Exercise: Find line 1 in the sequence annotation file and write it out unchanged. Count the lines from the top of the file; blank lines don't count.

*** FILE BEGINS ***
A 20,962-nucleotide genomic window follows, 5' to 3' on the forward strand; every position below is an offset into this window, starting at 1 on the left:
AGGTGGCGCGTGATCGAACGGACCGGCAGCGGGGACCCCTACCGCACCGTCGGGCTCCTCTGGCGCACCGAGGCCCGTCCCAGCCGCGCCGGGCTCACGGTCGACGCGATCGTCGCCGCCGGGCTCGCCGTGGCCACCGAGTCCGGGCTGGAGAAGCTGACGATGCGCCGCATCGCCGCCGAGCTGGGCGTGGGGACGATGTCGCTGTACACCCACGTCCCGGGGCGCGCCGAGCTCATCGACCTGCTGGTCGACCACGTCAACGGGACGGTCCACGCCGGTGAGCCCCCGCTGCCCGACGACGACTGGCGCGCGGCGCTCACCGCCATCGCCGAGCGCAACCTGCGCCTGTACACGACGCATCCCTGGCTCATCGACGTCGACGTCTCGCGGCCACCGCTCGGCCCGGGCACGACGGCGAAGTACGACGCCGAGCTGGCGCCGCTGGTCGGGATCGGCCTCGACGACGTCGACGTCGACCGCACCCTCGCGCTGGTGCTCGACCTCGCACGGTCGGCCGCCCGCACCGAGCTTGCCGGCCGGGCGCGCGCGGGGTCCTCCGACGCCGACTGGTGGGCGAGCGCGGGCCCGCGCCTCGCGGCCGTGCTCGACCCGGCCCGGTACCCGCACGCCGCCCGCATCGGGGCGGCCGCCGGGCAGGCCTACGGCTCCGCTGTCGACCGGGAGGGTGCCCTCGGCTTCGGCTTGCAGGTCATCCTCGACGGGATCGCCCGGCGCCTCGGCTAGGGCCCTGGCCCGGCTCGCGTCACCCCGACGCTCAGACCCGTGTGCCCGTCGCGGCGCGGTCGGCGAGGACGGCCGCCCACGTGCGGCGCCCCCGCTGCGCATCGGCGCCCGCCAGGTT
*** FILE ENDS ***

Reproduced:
A 20,962-nucleotide genomic window follows, 5' to 3' on the forward strand; every position below is an offset into this window, starting at 1 on the left: